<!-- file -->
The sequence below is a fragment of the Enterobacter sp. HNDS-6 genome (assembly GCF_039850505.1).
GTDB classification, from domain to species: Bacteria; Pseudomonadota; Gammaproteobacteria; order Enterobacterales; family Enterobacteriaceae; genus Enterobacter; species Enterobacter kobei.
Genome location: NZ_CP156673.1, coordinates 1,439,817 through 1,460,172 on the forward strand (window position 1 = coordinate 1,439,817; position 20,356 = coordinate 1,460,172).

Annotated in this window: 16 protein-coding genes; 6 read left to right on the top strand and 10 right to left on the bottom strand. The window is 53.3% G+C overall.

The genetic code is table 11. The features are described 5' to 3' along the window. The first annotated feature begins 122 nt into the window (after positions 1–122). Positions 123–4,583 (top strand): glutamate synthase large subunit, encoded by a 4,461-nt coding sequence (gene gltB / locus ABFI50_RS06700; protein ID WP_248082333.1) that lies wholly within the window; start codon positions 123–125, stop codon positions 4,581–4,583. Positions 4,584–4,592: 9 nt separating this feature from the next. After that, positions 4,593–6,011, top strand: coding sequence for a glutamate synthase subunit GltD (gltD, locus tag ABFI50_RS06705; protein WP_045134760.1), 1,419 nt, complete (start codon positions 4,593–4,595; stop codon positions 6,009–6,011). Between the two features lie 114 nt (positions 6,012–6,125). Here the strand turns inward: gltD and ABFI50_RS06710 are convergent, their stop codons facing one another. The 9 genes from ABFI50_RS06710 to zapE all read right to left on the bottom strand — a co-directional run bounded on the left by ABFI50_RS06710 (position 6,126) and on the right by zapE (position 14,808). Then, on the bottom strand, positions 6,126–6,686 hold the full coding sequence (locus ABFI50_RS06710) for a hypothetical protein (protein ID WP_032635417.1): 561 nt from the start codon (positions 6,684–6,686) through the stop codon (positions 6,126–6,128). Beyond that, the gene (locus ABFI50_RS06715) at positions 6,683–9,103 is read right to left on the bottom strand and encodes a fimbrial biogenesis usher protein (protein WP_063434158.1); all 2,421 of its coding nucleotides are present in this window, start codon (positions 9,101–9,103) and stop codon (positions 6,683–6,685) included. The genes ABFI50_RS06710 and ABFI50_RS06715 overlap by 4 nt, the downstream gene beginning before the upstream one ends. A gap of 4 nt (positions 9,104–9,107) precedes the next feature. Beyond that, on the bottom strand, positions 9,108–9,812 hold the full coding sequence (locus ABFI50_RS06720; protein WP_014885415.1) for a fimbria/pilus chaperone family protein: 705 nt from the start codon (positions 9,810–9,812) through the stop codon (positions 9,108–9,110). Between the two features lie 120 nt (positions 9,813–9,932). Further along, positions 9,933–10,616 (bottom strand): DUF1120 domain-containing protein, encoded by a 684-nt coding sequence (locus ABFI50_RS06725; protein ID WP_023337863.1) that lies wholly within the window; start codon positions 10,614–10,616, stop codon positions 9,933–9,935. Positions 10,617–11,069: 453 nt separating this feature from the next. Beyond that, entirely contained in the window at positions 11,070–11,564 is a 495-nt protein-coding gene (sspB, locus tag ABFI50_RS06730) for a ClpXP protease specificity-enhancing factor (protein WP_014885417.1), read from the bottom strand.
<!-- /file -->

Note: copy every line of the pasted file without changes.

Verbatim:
The sequence below is a fragment of the Enterobacter sp. HNDS-6 genome (assembly GCF_039850505.1).
GTDB classification, from domain to species: Bacteria; Pseudomonadota; Gammaproteobacteria; order Enterobacterales; family Enterobacteriaceae; genus Enterobacter; species Enterobacter kobei.
Genome location: NZ_CP156673.1, coordinates 1,439,817 through 1,460,172 on the forward strand (window position 1 = coordinate 1,439,817; position 20,356 = coordinate 1,460,172).

Annotated in this window: 16 protein-coding genes; 6 read left to right on the top strand and 10 right to left on the bottom strand. The window is 53.3% G+C overall.

The genetic code is table 11. The features are described 5' to 3' along the window. The first annotated feature begins 122 nt into the window (after positions 1–122). Positions 123–4,583 (top strand): glutamate synthase large subunit, encoded by a 4,461-nt coding sequence (gene gltB / locus ABFI50_RS06700; protein ID WP_248082333.1) that lies wholly within the window; start codon positions 123–125, stop codon positions 4,581–4,583. Positions 4,584–4,592: 9 nt separating this feature from the next. After that, positions 4,593–6,011, top strand: coding sequence for a glutamate synthase subunit GltD (gltD, locus tag ABFI50_RS06705; protein WP_045134760.1), 1,419 nt, complete (start codon positions 4,593–4,595; stop codon positions 6,009–6,011). Between the two features lie 114 nt (positions 6,012–6,125). Here the strand turns inward: gltD and ABFI50_RS06710 are convergent, their stop codons facing one another. The 9 genes from ABFI50_RS06710 to zapE all read right to left on the bottom strand — a co-directional run bounded on the left by ABFI50_RS06710 (position 6,126) and on the right by zapE (position 14,808). Then, on the bottom strand, positions 6,126–6,686 hold the full coding sequence (locus ABFI50_RS06710) for a hypothetical protein (protein ID WP_032635417.1): 561 nt from the start codon (positions 6,684–6,686) through the stop codon (positions 6,126–6,128). Beyond that, the gene (locus ABFI50_RS06715) at positions 6,683–9,103 is read right to left on the bottom strand and encodes a fimbrial biogenesis usher protein (protein WP_063434158.1); all 2,421 of its coding nucleotides are present in this window, start codon (positions 9,101–9,103) and stop codon (positions 6,683–6,685) included. The genes ABFI50_RS06710 and ABFI50_RS06715 overlap by 4 nt, the downstream gene beginning before the upstream one ends. A gap of 4 nt (positions 9,104–9,107) precedes the next feature. Beyond that, on the bottom strand, positions 9,108–9,812 hold the full coding sequence (locus ABFI50_RS06720; protein WP_014885415.1) for a fimbria/pilus chaperone family protein: 705 nt from the start codon (positions 9,810–9,812) through the stop codon (positions 9,108–9,110). Between the two features lie 120 nt (positions 9,813–9,932). Further along, positions 9,933–10,616 (bottom strand): DUF1120 domain-containing protein, encoded by a 684-nt coding sequence (locus ABFI50_RS06725; protein ID WP_023337863.1) that lies wholly within the window; start codon positions 10,614–10,616, stop codon positions 9,933–9,935. Positions 10,617–11,069: 453 nt separating this feature from the next. Beyond that, entirely contained in the window at positions 11,070–11,564 is a 495-nt protein-coding gene (sspB, locus tag ABFI50_RS06730) for a ClpXP protease specificity-enhancing factor (protein WP_014885417.1), read from the bottom strand.